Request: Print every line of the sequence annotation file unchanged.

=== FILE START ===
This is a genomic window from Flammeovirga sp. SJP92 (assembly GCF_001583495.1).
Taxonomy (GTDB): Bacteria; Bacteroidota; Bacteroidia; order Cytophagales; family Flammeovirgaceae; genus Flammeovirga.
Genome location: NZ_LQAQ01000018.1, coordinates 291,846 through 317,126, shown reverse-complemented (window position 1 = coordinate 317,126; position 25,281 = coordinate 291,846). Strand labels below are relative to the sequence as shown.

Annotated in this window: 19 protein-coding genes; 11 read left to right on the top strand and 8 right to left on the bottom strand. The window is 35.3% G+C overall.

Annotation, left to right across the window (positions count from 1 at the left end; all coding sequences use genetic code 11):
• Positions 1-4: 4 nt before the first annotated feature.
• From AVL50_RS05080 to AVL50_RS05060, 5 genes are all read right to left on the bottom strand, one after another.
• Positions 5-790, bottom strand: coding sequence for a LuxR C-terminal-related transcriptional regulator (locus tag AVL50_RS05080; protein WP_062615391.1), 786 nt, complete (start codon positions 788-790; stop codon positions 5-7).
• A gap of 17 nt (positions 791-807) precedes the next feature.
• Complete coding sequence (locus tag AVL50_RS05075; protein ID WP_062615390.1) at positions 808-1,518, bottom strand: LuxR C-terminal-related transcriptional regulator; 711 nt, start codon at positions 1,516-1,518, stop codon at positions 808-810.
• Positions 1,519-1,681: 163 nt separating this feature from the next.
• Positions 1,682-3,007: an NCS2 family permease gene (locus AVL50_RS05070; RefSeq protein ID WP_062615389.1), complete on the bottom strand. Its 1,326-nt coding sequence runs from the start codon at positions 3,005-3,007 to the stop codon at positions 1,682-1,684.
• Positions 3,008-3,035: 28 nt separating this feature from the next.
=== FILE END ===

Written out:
This is a genomic window from Flammeovirga sp. SJP92 (assembly GCF_001583495.1).
Taxonomy (GTDB): Bacteria; Bacteroidota; Bacteroidia; order Cytophagales; family Flammeovirgaceae; genus Flammeovirga.
Genome location: NZ_LQAQ01000018.1, coordinates 291,846 through 317,126, shown reverse-complemented (window position 1 = coordinate 317,126; position 25,281 = coordinate 291,846). Strand labels below are relative to the sequence as shown.

Annotated in this window: 19 protein-coding genes; 11 read left to right on the top strand and 8 right to left on the bottom strand. The window is 35.3% G+C overall.

Annotation, left to right across the window (positions count from 1 at the left end; all coding sequences use genetic code 11):
• Positions 1-4: 4 nt before the first annotated feature.
• From AVL50_RS05080 to AVL50_RS05060, 5 genes are all read right to left on the bottom strand, one after another.
• Positions 5-790, bottom strand: coding sequence for a LuxR C-terminal-related transcriptional regulator (locus tag AVL50_RS05080; protein WP_062615391.1), 786 nt, complete (start codon positions 788-790; stop codon positions 5-7).
• A gap of 17 nt (positions 791-807) precedes the next feature.
• Complete coding sequence (locus tag AVL50_RS05075; protein ID WP_062615390.1) at positions 808-1,518, bottom strand: LuxR C-terminal-related transcriptional regulator; 711 nt, start codon at positions 1,516-1,518, stop codon at positions 808-810.
• Positions 1,519-1,681: 163 nt separating this feature from the next.
• Positions 1,682-3,007: an NCS2 family permease gene (locus AVL50_RS05070; RefSeq protein ID WP_062615389.1), complete on the bottom strand. Its 1,326-nt coding sequence runs from the start codon at positions 3,005-3,007 to the stop codon at positions 1,682-1,684.
• Positions 3,008-3,035: 28 nt separating this feature from the next.